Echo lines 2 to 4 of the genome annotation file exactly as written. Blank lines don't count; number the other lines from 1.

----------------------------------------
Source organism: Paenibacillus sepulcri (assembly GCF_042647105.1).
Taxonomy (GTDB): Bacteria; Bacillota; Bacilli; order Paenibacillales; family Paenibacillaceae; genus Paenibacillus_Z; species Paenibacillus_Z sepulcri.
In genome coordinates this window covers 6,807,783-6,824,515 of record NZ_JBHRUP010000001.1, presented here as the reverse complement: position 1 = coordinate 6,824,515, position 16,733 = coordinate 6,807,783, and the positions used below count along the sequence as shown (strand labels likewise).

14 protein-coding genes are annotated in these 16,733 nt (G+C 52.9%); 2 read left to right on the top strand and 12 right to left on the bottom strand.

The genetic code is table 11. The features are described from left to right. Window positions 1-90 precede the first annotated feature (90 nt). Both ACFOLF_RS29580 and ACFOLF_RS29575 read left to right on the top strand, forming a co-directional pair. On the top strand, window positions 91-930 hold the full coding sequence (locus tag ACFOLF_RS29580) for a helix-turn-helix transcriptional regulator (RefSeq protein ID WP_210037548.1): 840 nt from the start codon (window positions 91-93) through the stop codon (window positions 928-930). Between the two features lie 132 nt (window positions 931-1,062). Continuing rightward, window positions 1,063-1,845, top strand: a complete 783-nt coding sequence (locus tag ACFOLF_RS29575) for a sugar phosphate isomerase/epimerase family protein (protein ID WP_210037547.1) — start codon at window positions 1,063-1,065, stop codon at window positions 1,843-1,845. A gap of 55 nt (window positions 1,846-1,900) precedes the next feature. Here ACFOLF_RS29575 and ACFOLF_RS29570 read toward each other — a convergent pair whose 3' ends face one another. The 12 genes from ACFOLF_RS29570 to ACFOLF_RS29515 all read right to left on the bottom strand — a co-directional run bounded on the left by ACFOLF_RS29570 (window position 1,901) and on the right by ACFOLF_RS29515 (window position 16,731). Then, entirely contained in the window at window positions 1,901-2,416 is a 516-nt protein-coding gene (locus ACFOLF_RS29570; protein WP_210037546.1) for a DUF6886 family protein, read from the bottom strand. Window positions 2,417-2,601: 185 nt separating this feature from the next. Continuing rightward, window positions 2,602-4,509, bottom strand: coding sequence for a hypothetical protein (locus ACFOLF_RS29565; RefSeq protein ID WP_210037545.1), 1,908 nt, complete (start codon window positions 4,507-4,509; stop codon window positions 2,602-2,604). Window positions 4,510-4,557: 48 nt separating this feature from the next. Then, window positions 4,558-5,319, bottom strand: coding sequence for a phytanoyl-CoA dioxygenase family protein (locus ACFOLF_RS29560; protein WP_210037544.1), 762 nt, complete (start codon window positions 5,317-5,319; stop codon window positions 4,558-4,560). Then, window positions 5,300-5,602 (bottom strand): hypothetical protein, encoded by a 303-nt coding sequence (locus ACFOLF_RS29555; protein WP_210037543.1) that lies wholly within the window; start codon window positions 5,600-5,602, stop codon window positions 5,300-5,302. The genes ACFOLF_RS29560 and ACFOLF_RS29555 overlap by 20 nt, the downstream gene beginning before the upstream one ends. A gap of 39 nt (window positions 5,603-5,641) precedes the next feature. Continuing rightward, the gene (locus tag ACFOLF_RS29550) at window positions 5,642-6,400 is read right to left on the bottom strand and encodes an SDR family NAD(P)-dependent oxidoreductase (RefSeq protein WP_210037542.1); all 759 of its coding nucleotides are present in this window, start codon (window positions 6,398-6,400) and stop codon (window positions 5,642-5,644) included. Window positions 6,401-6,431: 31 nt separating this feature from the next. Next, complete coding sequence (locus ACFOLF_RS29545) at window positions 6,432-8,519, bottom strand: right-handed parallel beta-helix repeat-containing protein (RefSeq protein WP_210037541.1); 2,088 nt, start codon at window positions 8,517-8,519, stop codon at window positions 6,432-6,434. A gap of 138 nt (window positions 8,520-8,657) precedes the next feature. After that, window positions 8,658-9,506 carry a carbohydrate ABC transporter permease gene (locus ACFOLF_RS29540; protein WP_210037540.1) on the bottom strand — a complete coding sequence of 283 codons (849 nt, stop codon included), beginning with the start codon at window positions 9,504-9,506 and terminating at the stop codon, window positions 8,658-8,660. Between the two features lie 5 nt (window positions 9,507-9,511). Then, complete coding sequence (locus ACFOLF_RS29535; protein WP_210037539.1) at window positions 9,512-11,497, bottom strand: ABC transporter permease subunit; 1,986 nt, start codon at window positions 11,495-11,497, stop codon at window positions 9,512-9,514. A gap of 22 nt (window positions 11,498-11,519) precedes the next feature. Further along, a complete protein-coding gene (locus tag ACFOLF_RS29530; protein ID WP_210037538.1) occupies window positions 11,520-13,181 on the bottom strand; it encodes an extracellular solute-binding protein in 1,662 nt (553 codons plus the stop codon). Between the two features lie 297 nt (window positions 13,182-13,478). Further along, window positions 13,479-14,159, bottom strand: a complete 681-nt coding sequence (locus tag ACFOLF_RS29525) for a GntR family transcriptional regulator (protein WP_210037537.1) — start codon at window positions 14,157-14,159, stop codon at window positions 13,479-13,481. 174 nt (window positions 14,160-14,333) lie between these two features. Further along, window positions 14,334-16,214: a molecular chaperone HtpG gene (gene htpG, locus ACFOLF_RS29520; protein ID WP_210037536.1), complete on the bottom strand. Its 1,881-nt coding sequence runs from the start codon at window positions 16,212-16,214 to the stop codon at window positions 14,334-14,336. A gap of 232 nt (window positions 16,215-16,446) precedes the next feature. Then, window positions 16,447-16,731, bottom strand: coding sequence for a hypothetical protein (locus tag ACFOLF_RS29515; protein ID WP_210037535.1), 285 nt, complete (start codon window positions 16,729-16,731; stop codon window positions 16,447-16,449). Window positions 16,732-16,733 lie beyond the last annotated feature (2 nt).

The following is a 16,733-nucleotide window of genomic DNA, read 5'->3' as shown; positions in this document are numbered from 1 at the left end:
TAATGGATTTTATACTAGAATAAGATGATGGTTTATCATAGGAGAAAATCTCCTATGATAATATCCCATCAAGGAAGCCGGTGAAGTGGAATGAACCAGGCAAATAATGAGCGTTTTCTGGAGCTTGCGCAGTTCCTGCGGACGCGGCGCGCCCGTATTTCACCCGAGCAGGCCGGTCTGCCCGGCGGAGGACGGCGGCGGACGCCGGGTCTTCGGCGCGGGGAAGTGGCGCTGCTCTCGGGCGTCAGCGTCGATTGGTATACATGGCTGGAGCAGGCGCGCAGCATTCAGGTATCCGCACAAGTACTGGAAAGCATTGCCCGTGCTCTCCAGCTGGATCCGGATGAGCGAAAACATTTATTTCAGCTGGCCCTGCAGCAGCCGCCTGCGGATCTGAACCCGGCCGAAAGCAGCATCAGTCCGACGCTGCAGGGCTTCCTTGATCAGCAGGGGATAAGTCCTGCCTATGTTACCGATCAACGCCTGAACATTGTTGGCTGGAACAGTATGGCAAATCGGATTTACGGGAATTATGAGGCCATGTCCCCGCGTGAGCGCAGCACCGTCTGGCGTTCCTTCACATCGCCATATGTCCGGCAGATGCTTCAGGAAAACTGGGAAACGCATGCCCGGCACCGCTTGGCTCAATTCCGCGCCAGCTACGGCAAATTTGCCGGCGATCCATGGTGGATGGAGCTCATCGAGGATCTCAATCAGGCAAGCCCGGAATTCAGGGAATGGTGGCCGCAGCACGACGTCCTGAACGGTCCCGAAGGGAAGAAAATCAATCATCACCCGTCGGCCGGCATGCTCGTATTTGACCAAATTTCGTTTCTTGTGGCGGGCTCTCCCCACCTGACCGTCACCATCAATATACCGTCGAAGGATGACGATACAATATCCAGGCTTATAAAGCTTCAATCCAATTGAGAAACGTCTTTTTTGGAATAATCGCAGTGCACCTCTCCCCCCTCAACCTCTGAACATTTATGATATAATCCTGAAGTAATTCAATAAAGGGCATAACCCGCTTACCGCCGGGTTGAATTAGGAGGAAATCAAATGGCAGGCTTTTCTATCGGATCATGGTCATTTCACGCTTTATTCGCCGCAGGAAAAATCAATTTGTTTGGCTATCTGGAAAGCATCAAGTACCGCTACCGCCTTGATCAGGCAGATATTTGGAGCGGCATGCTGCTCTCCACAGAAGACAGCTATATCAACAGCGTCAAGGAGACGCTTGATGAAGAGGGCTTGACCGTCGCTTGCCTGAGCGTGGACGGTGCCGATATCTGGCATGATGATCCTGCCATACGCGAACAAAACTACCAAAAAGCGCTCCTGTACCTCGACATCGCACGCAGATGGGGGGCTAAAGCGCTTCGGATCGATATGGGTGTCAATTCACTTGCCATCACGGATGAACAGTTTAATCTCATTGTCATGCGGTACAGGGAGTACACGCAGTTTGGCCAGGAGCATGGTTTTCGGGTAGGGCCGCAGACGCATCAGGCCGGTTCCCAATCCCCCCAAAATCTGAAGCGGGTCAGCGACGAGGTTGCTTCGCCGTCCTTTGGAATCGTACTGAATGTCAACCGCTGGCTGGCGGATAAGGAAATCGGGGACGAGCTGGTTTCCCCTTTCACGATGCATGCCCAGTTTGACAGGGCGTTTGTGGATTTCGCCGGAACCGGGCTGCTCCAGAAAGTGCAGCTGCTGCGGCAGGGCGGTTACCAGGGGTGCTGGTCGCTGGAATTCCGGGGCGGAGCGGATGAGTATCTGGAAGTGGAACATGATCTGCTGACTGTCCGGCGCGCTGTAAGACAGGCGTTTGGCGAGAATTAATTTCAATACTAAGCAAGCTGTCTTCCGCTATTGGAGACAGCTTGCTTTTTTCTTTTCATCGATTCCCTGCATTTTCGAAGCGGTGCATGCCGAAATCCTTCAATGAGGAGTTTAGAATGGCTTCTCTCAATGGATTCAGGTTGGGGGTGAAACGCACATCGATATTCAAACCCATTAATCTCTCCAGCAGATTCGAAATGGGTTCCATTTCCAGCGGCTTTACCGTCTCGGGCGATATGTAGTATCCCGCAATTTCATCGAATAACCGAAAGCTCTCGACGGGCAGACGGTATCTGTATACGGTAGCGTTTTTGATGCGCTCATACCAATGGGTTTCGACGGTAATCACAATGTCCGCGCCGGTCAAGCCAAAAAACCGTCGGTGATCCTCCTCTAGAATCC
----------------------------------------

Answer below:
Taxonomy (GTDB): Bacteria; Bacillota; Bacilli; order Paenibacillales; family Paenibacillaceae; genus Paenibacillus_Z; species Paenibacillus_Z sepulcri.
In genome coordinates this window covers 6,807,783-6,824,515 of record NZ_JBHRUP010000001.1, presented here as the reverse complement: position 1 = coordinate 6,824,515, position 16,733 = coordinate 6,807,783, and the positions used below count along the sequence as shown (strand labels likewise).

14 protein-coding genes are annotated in these 16,733 nt (G+C 52.9%); 2 read left to right on the top strand and 12 right to left on the bottom strand.